Batavia council takes 1st look at proposed changes for One North Washington project
Batavia aldermen weren't thrilled Wednesday night to be talking again about the One North Washington apartment development that they approved months ago. And some came in skeptical that changes proposed by the developer, to increase revenue and decrease cost, would appeal to them.
But after a presentation Wednesday on the changes, some indicated they are willing to consider them, and to consider supplying more money upfront to help build the public parking part of it.
"I'm pleasantly surprised by what you have come up with. I believe we have a better-looking building than we had originally," Alderman Dan Chanzit said.
"I feel like this is a better project. I wish we would have seen it first."
Shodeen Inc., the developer, underestimated the cost to build the project. It thought it could be done for $40 million, but more recent construction estimates came in $6 million to $8 million higher.
Shodeen Inc. wants to take out the commercial space on the Wilson Street side of the building, and some parking space on the State Street side, and replace it with apartments. The apartments, while fronting a busy street, would have private outdoor patios.
"I apologize. I'm sorry. It's my fault," Dave Patzelt, president of Shodeen said, of the underestimate. One factor was using a wrong figure, per space, for building parking spaces. The cost is about 50 percent higher than was planned.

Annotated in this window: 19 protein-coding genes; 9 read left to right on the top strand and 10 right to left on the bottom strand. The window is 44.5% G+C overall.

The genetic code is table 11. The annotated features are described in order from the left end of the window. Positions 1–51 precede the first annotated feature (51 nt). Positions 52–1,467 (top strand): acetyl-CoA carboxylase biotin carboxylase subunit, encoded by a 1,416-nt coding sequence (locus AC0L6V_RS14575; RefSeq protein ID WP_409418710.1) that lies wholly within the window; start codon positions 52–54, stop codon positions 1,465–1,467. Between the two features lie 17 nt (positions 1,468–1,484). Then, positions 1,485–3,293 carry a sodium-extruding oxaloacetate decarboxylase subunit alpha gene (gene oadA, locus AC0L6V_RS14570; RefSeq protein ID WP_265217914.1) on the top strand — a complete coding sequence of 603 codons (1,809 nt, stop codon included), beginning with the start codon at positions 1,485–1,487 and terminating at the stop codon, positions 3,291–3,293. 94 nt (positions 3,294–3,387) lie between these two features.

Alderman Michael O'Brien called the apology "cavalier," but that he could support the changes.
The city has agreed to borrow at least $14 million, and as much as $16 million if needed, for public improvements, most of which would be a new parking garage for the building's residents and the public. Shodeen wants the city to borrow the full $16 million. The bonds would be paid back by an increase in property taxes, a special assessment and the company.
Patzelt said the retail spaces on Wilson would be complicated by the change in grade from Washington Street to River Street, and the higher ceilings commercial entities want. That would require putting the parking underneath the stores 4 feet deeper than the garage underneath the rest of the building. "It is expensive space for a little bit of rent," he said, based on what commercial space rents for in downtown Batavia.
Any changes would likely require new hearings before the city's Historic Preservation Commission and the Plan Commission, according to Scott Buening, the city's community development director.
Aldermen will continue the discussion Oct. 17.